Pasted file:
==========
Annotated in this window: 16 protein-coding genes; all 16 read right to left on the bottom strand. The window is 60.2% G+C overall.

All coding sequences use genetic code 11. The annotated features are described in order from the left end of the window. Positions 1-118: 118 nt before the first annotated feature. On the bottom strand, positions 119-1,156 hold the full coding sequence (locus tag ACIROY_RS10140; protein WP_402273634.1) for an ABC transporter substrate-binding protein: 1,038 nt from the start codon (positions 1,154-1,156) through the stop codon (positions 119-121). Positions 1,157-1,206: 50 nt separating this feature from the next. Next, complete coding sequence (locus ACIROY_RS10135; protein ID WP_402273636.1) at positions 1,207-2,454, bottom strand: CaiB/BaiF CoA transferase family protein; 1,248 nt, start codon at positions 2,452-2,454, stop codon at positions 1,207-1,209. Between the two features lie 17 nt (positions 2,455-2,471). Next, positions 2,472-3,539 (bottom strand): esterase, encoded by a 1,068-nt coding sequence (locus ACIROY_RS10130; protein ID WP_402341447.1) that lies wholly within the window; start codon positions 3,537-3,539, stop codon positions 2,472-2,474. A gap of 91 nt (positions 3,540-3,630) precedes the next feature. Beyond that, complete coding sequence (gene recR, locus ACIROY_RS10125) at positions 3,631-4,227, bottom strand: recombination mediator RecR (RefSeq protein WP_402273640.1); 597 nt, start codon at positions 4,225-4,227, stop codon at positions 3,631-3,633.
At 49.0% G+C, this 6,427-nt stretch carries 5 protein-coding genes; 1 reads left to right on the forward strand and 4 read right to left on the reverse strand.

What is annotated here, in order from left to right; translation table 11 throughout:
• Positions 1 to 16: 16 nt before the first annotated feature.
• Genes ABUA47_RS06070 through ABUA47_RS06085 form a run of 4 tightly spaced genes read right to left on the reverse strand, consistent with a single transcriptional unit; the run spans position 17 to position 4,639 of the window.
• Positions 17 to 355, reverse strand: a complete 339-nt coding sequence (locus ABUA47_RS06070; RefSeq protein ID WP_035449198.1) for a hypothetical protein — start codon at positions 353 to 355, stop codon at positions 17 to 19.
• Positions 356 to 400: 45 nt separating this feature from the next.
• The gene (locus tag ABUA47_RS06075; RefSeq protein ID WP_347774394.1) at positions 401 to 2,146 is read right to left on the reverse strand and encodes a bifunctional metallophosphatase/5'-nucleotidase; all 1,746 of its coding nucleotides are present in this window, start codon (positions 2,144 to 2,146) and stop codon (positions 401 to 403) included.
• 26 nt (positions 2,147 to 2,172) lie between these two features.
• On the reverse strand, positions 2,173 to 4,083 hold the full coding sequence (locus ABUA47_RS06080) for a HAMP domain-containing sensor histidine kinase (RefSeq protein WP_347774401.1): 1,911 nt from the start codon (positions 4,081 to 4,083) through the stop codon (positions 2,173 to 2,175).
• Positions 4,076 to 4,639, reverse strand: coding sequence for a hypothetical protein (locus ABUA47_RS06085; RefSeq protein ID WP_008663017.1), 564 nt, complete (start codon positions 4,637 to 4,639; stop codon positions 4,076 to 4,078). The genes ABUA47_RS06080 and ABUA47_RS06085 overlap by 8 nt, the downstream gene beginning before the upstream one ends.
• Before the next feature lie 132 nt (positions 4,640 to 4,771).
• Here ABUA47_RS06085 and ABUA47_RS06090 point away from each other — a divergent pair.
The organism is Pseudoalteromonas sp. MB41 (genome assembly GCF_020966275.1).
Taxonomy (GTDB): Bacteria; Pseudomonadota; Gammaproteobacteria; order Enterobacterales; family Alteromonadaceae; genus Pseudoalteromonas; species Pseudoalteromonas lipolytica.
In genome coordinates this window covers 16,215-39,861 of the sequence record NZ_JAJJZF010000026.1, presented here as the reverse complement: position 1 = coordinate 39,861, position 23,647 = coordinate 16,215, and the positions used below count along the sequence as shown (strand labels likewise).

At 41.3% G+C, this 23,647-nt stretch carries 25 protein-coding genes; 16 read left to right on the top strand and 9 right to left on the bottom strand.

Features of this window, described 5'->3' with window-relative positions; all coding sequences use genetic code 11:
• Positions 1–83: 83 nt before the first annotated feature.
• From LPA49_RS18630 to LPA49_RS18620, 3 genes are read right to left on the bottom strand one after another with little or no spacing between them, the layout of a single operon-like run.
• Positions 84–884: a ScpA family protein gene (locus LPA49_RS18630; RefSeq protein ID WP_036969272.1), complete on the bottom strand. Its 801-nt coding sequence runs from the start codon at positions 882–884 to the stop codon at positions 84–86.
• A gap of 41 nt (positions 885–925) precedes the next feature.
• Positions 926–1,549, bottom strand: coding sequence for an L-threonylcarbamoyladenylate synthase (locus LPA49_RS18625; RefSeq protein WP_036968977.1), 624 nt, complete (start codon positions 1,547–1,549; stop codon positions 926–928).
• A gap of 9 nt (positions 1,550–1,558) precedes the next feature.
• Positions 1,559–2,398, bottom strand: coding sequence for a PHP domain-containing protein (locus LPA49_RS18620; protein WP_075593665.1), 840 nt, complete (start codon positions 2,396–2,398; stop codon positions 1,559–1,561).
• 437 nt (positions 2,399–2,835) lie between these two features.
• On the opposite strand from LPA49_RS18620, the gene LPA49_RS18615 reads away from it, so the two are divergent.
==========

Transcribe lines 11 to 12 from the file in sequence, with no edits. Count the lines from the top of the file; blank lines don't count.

• On the reverse strand, positions 2,173 to 4,083 hold the full coding sequence (locus ABUA47_RS06080) for a HAMP domain-containing sensor histidine kinase (RefSeq protein WP_347774401.1): 1,911 nt from the start codon (positions 4,081 to 4,083) through the stop codon (positions 2,173 to 2,175).
• Positions 4,076 to 4,639, reverse strand: coding sequence for a hypothetical protein (locus ABUA47_RS06085; RefSeq protein ID WP_008663017.1), 564 nt, complete (start codon positions 4,637 to 4,639; stop codon positions 4,076 to 4,078). The genes ABUA47_RS06080 and ABUA47_RS06085 overlap by 8 nt, the downstream gene beginning before the upstream one ends.